Mexican President Vicente Fox is facing another setback in his efforts to reform his nation's energy sector. The Mexican Supreme Court on Thursday ruled unconstitutional a presidential decree from a year that allowed some private participation in the state-run industry. Obstructionist opposition parties in the congress have also blocked any hope of achieving a change in the constitution.

The 8-3 vote in the Supreme Court struck down President Fox's backdoor measure to allow an increase in energy production by permitting limited private sector participation. His decree allowed private generators to sell up to 50 percent of capacity to the Federal Electricity Commission. It also allowed the government agency to enter into contracts with private companies in order to meet demand.

But the court ruled that only congress has the power to alter energy regulations.

This ruling was welcomed by opposition legislators, including the Secretary of the Congressional Energy Commission, Rosario Tapia of the leftist Party of the Democratic Revolution.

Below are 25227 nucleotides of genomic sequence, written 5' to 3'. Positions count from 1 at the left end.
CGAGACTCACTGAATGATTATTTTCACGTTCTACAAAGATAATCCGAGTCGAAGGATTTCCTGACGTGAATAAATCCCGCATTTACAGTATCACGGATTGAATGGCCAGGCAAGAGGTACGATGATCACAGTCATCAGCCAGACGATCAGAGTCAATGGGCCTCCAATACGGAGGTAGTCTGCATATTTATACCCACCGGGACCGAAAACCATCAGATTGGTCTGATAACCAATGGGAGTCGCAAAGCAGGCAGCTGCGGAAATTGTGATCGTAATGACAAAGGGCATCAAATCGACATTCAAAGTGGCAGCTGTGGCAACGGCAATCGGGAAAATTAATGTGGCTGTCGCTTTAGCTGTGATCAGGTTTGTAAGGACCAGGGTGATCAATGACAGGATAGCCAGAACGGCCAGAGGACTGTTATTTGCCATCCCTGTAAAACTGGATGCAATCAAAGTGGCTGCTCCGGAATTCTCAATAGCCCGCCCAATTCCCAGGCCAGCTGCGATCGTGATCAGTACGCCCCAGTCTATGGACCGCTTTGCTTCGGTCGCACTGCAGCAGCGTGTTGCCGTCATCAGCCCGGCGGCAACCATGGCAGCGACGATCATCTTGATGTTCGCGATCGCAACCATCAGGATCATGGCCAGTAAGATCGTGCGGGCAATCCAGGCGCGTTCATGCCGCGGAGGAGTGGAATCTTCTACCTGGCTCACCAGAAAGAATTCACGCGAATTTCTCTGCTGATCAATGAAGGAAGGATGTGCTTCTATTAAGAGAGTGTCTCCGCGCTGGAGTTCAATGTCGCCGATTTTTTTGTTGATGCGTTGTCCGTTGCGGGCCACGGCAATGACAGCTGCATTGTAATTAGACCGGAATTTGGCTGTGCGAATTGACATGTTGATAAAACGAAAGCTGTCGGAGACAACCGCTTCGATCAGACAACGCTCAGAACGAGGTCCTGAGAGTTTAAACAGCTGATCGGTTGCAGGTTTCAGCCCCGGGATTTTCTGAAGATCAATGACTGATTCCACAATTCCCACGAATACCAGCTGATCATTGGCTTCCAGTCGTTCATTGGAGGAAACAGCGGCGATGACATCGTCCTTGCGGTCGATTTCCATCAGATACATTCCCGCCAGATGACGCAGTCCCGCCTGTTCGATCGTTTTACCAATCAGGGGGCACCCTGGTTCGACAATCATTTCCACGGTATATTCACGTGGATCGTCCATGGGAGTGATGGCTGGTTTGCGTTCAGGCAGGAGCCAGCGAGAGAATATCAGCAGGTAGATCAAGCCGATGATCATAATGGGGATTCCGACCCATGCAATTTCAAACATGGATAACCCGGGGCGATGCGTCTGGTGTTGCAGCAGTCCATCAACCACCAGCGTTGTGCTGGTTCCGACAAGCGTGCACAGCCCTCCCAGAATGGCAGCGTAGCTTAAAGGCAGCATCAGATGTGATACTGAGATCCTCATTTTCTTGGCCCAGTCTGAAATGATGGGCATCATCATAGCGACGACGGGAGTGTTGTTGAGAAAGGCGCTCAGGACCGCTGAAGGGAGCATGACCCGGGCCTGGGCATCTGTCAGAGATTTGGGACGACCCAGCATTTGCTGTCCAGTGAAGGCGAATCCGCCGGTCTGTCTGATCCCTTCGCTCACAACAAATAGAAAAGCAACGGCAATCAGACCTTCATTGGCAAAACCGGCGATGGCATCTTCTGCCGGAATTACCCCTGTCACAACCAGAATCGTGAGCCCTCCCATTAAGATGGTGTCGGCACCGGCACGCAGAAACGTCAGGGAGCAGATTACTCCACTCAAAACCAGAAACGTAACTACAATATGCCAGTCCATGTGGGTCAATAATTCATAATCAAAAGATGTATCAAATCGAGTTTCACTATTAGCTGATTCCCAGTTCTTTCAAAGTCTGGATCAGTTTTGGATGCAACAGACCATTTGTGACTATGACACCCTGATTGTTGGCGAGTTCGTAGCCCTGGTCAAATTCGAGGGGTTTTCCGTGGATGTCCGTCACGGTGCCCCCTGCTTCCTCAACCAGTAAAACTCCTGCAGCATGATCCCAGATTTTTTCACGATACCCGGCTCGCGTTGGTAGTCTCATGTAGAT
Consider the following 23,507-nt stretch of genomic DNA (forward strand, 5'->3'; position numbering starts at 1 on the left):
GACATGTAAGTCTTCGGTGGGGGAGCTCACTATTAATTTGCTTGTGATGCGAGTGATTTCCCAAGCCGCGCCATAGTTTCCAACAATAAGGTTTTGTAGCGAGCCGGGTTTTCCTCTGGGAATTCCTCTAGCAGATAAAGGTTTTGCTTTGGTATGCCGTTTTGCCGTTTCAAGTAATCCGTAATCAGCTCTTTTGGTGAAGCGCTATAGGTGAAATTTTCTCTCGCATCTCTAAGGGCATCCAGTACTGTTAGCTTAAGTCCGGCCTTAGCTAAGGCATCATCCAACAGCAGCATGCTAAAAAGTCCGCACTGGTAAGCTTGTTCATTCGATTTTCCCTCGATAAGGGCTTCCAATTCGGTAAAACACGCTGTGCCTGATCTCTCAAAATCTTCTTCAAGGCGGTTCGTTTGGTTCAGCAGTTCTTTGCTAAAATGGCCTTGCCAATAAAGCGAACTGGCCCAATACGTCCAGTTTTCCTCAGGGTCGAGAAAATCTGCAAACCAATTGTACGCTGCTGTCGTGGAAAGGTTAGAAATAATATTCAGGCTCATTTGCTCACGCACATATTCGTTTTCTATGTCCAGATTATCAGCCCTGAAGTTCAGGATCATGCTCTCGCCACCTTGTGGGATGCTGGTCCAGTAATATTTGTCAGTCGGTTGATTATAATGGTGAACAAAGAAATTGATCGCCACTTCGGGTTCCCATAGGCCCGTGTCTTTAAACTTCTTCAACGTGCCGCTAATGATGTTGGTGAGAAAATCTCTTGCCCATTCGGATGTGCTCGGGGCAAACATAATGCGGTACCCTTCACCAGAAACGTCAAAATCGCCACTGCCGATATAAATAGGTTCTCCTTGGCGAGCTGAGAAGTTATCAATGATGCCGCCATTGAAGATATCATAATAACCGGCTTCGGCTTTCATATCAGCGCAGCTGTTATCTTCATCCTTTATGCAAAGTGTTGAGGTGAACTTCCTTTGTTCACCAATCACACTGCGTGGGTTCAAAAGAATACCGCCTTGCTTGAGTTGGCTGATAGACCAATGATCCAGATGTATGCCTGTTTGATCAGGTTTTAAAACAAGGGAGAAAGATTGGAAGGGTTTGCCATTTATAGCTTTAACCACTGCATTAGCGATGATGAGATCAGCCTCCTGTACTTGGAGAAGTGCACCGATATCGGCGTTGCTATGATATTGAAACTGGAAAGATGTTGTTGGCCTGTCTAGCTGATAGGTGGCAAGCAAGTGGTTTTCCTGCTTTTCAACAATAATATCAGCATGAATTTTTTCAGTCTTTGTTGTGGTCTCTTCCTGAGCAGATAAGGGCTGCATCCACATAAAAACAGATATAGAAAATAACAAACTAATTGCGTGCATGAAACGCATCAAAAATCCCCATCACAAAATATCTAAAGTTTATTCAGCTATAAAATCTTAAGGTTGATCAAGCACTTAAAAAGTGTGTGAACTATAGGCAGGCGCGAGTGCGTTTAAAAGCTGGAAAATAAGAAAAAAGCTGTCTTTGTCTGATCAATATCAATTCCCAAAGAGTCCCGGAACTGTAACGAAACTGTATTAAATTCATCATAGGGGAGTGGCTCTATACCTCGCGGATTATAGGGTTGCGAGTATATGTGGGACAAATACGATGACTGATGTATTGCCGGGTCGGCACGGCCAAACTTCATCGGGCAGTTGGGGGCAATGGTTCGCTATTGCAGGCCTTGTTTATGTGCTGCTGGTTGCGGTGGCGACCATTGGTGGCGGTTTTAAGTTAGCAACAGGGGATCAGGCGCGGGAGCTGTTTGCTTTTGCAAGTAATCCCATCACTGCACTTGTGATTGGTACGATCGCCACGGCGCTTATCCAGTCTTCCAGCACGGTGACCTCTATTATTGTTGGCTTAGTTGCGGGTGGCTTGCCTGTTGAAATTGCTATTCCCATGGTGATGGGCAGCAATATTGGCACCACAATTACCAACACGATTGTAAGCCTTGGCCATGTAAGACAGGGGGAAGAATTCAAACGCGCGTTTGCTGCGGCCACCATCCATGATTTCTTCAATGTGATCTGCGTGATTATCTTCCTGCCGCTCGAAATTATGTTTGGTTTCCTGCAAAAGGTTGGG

She says alternative energy reform proposals would also allow some private investment and participation in energy production.

But members of President Fox's party, the National Action Party are lamenting the decision. They say the court ruling combined with this week's senate rejection of a sweeping reform proposal first introduced two years ago by then-President Ernesto Zedillo puts Mexico in a vulnerable position. They say the nation could face energy shortages and rolling blackouts in the near future since the state-run industry is incapable of meeting demand without increased private sector participation.

Political analysts see the actions of the opposition parties in congress as an effort to block most major proposals supported by President Fox. Some opposition figures have openly said they oppose President Fox's efforts to open the energy sector because they fear a foreign takeover of the industry. Mexico nationalized its oil industry in 1938 and put the electricity generating industry under state control in 1960.